Philadelphia, PA (Aug 9, 2017) – Oncoceutics, Inc. announced today that the first patient has been treated in a Phase II clinical trial of ONC201 for patients with recurrent or metastatic neuroendocrine tumors at the Cleveland Clinic. The selection of neuroendocrine tumors for a clinical trial was driven by the discovery in 2016 that ONC201 is a direct antagonist of the D2 dopamine receptor (DRD2). This receptor is highly up-regulated in neuroendocrine cancers.
This trial, which is being led Peter Anderson, MD, PhD, a pediatric oncologist at the Cleveland Clinic, will enroll up to 24 patients with a variety of neuroendocrine tumors, including patients with desmoplastic small round cell tumors and pheochromocytoma-paraganglioma (PC-PG).
Analysis of samples in The Cancer Genome Atlas (TCGA) and tumor tissue from patients reveal that DRD2 was highly overexpressed in PC-PG relative to normal tissue or any other type of cancer. A large portion of PC-PG also had low expression of a dopamine receptor family member that opposed DRD2 signaling, indicating that many PC-PG patients may have a biomarker signature that predicts for enhanced responsiveness to ONC201.
“We are thrilled to be initiating this clinical trial in an indication where DRD2 appears to play an important role,” said Martin Stogniew, PhD, Chief Development Officer at Oncoceutics. “The support of our collaborators including Weill Cornell Medical College, Dr. El-Deiry at Fox Chase Cancer Center, the Wellcome Trust Sanger Institute, and others, has allowed Oncoceutics to bring ONC201 to these patients in an area of significant unmet medical need rapidly after the discovery of DRD2 as the binding target for ONC201.”
The ONC201 trial is designed to measure anti-hypertensive reduction as a secondary endpoint in the PC-PG patients, and may provide an opportunity to demonstrate a clinical benefit in a relatively rapid time frame. Shrinkage of the tumor may lead to a reduction in the hormones produced by PC-PG, therefore allowing reduced dosing of the anti-hypertensive medications required to control their effects. The FDA has recognized that reducing these specific medications represents a clinically meaningful benefit for patients and has allowed the reduction in anti-hypertensive medications to be an approvable endpoint.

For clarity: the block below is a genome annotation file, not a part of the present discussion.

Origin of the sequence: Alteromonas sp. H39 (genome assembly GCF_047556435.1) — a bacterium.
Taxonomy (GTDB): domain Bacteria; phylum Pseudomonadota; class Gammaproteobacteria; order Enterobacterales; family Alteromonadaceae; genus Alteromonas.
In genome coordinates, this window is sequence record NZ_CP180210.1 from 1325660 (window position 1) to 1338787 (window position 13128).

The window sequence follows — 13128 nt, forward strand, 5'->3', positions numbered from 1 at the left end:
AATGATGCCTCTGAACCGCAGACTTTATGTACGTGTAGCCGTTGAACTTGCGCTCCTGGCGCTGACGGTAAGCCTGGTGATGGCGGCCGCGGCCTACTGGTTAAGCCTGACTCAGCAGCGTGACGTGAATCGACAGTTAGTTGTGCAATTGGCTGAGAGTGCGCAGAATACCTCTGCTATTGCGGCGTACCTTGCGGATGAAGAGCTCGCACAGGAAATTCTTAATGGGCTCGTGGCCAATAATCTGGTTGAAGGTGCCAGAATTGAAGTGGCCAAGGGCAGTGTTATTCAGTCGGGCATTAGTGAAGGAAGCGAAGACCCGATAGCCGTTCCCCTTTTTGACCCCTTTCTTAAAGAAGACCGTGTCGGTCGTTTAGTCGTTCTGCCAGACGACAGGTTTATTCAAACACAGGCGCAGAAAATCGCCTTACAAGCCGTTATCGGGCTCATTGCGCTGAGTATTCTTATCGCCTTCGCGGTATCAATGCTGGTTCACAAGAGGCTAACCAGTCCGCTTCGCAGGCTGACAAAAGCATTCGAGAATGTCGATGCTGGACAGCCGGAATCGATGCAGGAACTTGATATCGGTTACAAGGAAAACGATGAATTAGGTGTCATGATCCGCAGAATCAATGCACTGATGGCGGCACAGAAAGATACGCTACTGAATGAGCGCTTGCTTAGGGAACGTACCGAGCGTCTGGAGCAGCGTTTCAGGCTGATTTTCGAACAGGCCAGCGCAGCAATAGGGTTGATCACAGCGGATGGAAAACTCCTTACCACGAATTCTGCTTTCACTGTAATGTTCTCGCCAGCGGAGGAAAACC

“When I originally learned about ONC201’s unique target and low toxicity, I was immediately interested in bringing the drug to my patients with neuroendocrine tumors,” said Dr. Anderson. “I look forward to exploring the effect of ONC201 on tumor volume and biomarker production for these patients who have few treatment options for their cancer.”
Oncoceutics, Inc. is a clinical-stage drug discovery and development company with a novel class of compounds that selectively target G protein-coupled receptors for oncology. The first lead compound to result from this program is ONC201, an orally active DRD2 small molecule antagonist that is well-tolerated and effective against advanced cancers. The company recently completed a successful Phase I study in solid tumors and has begun additional Phase I/II and Phase II clinical programs in both solid and hematological malignancies. Oncoceutics and collaborative groups have received significant grants over the last two years, from institutions such as the National Cancer Institute, the U.S. Food and Drug Administration, the Pennsylvania Department of Health, and The Musella Foundation. In addition, outside interest in the company’s portfolio has resulted in several R&D alliance agreements and collaborations between Oncoceutics and leading cancer research institutions, including The University of Texas MD Anderson Cancer Center, the NIH/NCI, Harvard and the Fox Chase Cancer Center. The company has established a robust intellectual property position, including several issued patents.
Contact Rohinton Tarapore for more information.